Edwards' Blogger Resigns After 'Anti-Christian' Row
July 7, 2008 - 7:32 PM
(CNSNews.com) - Religious groups outraged at provocative comments made by two bloggers employed by the John Edwards for President campaign said the resignation of one of the bloggers Monday evening is not enough.
"This isn't over yet," Kiera McCaffrey, director of communications for the Catholic League for Religious and Civil Rights, told Cybercast News Service. "There is still one more anti-Catholic, anti-Christian blogger on his staff."
Amanda Marcotte and Melissa McEwan blogged for the campaign of presidential candidate John Edwards for President campaign and also on their respective personal websites - Pandagon and Shakespeare's Sister.
The Catholic League took particular offense to a Marcotte posting last year that mocked Catholic views on contraception and the Christian belief that Jesus was born of a virgin.
In a more recent posting on Sunday, Marcotte blogged about the movie "Children of Men" and once again took aim at the virgin birth doctrine in a way most Christians would find offensive.
Pandagon has been taken down due to the amount of response Marcotte has received, but the web address does link to a lengthy posting by Marcotte on the controversy.
McEwan, meanwhile, has sparked criticism for postings like one from last November in which she called religious conservatives President Bush's "wingnut Christofascist base." McEwan is still employed by the campaign.
The Catholic League called for the two to be fired Monday after the bloggers issued apologies and Edwards said in a statement he would keep the two on his staff despite being "offended" by their comments. "That kind of intolerant language will not be permitted from anyone on my campaign," he said.
McCaffrey said, "There is no room for a big politician to have these sort of bigots on the payroll, so we'd like to see McEwan gone as well."
In her resignation posting published on Monday evening, Marcotte derided Catholic League President Bill Donohue, whom she accused of "running a scorched earth campaign to get me fired for my personal beliefs and my writings on this blog."
"It was creating a situation where I felt that every time I coughed, I was risking the Edwards campaign," she wrote.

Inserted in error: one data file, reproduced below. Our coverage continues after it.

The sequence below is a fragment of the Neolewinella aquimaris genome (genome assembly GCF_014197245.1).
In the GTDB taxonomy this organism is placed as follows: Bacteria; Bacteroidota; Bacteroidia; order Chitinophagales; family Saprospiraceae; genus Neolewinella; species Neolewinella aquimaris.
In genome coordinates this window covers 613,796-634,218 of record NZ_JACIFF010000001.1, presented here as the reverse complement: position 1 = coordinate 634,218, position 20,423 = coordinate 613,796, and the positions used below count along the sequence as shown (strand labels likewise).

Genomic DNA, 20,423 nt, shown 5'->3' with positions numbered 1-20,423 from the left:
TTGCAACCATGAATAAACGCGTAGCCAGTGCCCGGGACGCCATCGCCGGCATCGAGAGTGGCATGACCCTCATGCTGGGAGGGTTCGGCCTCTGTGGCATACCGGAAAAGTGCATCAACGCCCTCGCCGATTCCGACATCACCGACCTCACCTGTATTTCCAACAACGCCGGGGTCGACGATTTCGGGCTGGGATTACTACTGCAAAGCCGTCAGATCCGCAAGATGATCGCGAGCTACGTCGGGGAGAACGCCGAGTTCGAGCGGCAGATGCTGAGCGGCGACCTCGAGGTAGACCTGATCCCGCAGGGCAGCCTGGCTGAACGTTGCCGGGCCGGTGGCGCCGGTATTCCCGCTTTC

"No matter what you think about the campaign, I signed on to be a supporter and a tireless employee for them, and if I can't do the job I was hired to do because Bill Donohue doesn't have anything better to do with his time than harass me, then I won't do it," Marcotte added.
McCaffrey denied that Donohue and the Catholic League had harassed Marcotte, saying all it had done was issue releases drawing attention to some of her postings.
"That's not even an exaggeration, that's a blatant falsehood. She's one to crow about her free speech, but when free speech goes in the other direction, she's quick to claim it's harassment. It just shows that this woman is a loose cannon," McCaffrey said.
Media writer Howard Kurtz wrote in Tuesday's Washington Post that Edwards has been put in a difficult situation.
"The former North Carolina senator was caught between conflicting pressures. On one hand, Marcotte and McEwan, like many writers in the freewheeling blogosphere, had written profane and offensive attacks on their detractors, using language that no presidential candidate would be comfortable defending," he wrote.
"On the other, liberal bloggers were embracing their cause, depicting them as victims of an orchestrated conservative campaign to discredit them," Kurtz added.
Kurtz noted this dilemma stems from the nature of blogging.
"Every major presidential candidate has hired one or more bloggers as a way to tap into the network of online activists who can generate considerable buzz, and donations, in a campaign. But many of these bloggers have a long cybertrail that leaves them vulnerable to criticism in the more buttoned-down environment of national politics," he said.
But Michael Paranzino of the conservative blog Zino.TV, a former press secretary for Sen. Elizabeth Dole (R-N.C.) said Edwards' actions show he is just "pandering to Democratic primary voters" but that not firing the bloggers may hurt him politically.
"Edwards' standing by his anti-Catholic bloggers could be marginally unhelpful to him in places like Iowa, where about 18 percent of voters are Catholic, but its real impact is showing him to be an indecisive leader," Paranzino told Cybercast News Service.
"His claim to be personally offended, but not enough to fire the offenders, will become one data point in an emerging critique of Edwards as a political opportunist who believes in nothing," he said. "It is like his supporting the Iraq war when it was popular, and now opposing it when it is unpopular."
Paranzino added, "Had these bloggers made similarly hateful comments about gays or environmentalists, they would have been fired on the spot. But attacking Christians is apparently not as big a concern to a candidate pandering to Democratic primary voters."
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